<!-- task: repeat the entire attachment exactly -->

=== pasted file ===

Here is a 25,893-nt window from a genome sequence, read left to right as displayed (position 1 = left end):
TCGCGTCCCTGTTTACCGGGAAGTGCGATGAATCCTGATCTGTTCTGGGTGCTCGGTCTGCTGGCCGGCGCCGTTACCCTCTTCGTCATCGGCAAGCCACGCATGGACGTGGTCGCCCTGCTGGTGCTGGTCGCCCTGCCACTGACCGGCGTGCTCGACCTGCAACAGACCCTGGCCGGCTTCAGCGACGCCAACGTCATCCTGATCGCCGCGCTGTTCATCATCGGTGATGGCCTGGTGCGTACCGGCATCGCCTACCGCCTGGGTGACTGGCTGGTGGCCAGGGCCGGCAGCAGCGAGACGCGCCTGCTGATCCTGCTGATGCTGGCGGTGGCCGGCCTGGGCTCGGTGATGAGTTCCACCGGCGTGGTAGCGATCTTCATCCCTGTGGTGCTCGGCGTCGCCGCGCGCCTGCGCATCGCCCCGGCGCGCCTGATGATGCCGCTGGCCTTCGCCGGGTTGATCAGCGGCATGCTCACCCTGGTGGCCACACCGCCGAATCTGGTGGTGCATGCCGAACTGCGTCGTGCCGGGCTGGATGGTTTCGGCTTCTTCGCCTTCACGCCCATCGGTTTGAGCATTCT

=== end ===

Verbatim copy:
Here is a 25,893-nt window from a genome sequence, read left to right as displayed (position 1 = left end):
TCGCGTCCCTGTTTACCGGGAAGTGCGATGAATCCTGATCTGTTCTGGGTGCTCGGTCTGCTGGCCGGCGCCGTTACCCTCTTCGTCATCGGCAAGCCACGCATGGACGTGGTCGCCCTGCTGGTGCTGGTCGCCCTGCCACTGACCGGCGTGCTCGACCTGCAACAGACCCTGGCCGGCTTCAGCGACGCCAACGTCATCCTGATCGCCGCGCTGTTCATCATCGGTGATGGCCTGGTGCGTACCGGCATCGCCTACCGCCTGGGTGACTGGCTGGTGGCCAGGGCCGGCAGCAGCGAGACGCGCCTGCTGATCCTGCTGATGCTGGCGGTGGCCGGCCTGGGCTCGGTGATGAGTTCCACCGGCGTGGTAGCGATCTTCATCCCTGTGGTGCTCGGCGTCGCCGCGCGCCTGCGCATCGCCCCGGCGCGCCTGATGATGCCGCTGGCCTTCGCCGGGTTGATCAGCGGCATGCTCACCCTGGTGGCCACACCGCCGAATCTGGTGGTGCATGCCGAACTGCGTCGTGCCGGGCTGGATGGTTTCGGCTTCTTCGCCTTCACGCCCATCGGTTTGAGCATTCT